Mormon News, May 5–9

In the News

Mormon News

John Taylor, third president of the LDS Church, was in jail with Joseph and Hyrum Smith when the brothers were killed in Carthage, Illinois. Now, thanks to the work of LDS Church History Department employee and shorthand expert LaJean Carruth, a sermon Taylor gave on the tenth anniversary of the martyrdom is available for researchers. Taylor’s sermon was recorded in Pitman shorthand, a rare form that only a few people can decipher. Carruth has been specially trained for this and is working on transcribing several other important documents. Taylor says that after the Smiths were killed, their associate Willard Richards dragged Taylor into a neighboring cell and hid him under a mattress. Taylor thought of Xerxes’s immortals, who had backups to replace them if they fell, and he said he felt confident the same would apply to him.

LDS Church apostles M. Russell Ballard and Jeffrey R. Holland have joined Twitter and both have shared one tweet each. Whether they themselves composed and sent their messages or not is unknown. Perhaps they had assistants do it for them, for example. U.S. President Barack Obama specifies that messages sent by him are signed “B. O.” Other prominent people have adopted similar conventions to indicate whether they themselves have tweeted. LDS leaders have participated in Facebook and other social media platforms, but this is the first time for them to enter into Twitter territory. Twitter is notorious for its defense of the right of anyone to post a message or reply in any way, in an environment where LDS leaders, if they are paying attention, will see a variety of encouraging and dismissive (even profane) reactions from an array of people.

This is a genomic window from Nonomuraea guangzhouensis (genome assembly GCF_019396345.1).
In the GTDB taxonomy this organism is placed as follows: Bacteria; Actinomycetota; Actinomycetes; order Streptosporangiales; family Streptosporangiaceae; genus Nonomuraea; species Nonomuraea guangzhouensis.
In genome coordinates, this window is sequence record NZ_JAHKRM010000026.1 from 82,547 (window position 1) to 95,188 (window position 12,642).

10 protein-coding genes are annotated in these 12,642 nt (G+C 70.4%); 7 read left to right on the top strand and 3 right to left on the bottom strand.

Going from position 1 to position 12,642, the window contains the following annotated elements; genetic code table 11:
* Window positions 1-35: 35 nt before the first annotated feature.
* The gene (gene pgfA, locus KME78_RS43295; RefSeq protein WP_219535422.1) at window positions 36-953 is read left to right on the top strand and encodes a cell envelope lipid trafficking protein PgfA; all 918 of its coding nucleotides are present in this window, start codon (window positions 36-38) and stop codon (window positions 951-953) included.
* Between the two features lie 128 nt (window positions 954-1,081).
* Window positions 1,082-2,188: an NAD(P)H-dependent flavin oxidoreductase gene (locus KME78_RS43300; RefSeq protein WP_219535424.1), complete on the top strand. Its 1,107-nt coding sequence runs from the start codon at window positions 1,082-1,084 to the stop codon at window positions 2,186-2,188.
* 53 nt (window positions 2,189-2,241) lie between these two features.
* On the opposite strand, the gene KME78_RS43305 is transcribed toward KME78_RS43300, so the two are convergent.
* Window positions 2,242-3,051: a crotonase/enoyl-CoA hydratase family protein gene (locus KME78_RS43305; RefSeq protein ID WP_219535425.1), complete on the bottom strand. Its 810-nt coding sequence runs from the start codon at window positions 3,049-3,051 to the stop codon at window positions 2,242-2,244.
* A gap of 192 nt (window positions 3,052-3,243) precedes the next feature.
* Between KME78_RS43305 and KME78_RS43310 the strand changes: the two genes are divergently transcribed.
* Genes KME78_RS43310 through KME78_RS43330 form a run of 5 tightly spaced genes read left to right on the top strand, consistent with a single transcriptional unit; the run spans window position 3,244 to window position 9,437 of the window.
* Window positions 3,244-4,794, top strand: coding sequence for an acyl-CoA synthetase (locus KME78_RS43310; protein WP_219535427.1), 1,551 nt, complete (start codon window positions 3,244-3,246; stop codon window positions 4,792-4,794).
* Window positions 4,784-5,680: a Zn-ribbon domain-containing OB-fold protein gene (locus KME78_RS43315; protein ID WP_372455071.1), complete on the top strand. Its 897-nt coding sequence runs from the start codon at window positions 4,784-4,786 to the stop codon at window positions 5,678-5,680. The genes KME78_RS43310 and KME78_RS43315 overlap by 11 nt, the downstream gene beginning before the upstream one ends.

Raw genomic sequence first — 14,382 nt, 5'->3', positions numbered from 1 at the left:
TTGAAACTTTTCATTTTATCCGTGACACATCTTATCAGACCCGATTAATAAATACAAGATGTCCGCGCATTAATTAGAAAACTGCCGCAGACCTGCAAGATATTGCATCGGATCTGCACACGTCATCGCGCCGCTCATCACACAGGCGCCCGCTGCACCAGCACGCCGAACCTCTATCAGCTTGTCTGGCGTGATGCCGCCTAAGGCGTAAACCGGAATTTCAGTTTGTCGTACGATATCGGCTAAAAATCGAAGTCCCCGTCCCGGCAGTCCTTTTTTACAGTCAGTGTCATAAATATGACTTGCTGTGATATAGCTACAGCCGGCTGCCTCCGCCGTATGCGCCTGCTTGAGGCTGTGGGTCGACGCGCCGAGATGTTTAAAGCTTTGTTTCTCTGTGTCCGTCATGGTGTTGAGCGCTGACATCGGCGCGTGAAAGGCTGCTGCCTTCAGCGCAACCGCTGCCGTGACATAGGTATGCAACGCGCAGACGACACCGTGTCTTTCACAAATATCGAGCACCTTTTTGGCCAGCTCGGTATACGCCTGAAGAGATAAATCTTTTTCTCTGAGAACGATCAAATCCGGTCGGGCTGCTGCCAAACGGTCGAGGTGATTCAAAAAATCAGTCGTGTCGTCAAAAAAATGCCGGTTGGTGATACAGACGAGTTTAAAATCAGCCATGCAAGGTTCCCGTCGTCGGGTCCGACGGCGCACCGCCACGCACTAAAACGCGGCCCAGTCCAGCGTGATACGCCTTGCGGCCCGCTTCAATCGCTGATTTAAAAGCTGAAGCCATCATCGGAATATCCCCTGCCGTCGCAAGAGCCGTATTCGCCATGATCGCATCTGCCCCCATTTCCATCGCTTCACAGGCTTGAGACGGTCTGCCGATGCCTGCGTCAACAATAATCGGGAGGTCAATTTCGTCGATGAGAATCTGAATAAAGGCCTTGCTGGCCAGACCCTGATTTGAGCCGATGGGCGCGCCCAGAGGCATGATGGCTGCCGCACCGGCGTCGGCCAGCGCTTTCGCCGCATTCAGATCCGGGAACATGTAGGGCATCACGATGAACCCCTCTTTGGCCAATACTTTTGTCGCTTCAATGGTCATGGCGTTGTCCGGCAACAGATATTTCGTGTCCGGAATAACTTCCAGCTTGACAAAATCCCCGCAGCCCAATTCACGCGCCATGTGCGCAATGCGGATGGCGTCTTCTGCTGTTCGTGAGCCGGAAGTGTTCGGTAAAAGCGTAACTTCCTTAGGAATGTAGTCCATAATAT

The Mormons Building Bridges group—LDS members who support LGBT issues—was denied a float entry into the Days of ’47 Parade for being too political in nature. The Twenty-fourth of July celebration in Utah, or Pioneer Day, is a grand fete celebrating the arrival of Mormon settlers into the Salt Lake Valley in 1847. The festivities include a parade with floats from religious, business, and non-profit organizations, including always a heavy contingent of politicians. Parade organizers compared their rejection of Mormons Building Bridges to how they would respond to a request from the NRA and said they could not accommodate anything that controversial.

On the Blogs

Andrea Radke-Moss, blogging at the Juvenile Instructor, offered a marvelous approach to gender equality issues that she has adopted in teaching a class at BYU-Idaho. It has been difficult, she acknowledged, to walk the tightrope of institutional and personal landmines she encounters at the school. As Radke-Moss wrote, “I am limited in certain ways by my audience, my employer, my colleagues, and my own desire not to undermine foundations of faith.” But from there, she presented the framework she developed for broaching the subject with students in a way that is both academic and accessible, complete with charts she uses to visualize the history of gender inequality and the questions she has composed to challenge students to think more deeply about the issues. Her comments are well worth any reader’s time.

News update by John Hatch, acquisitions editor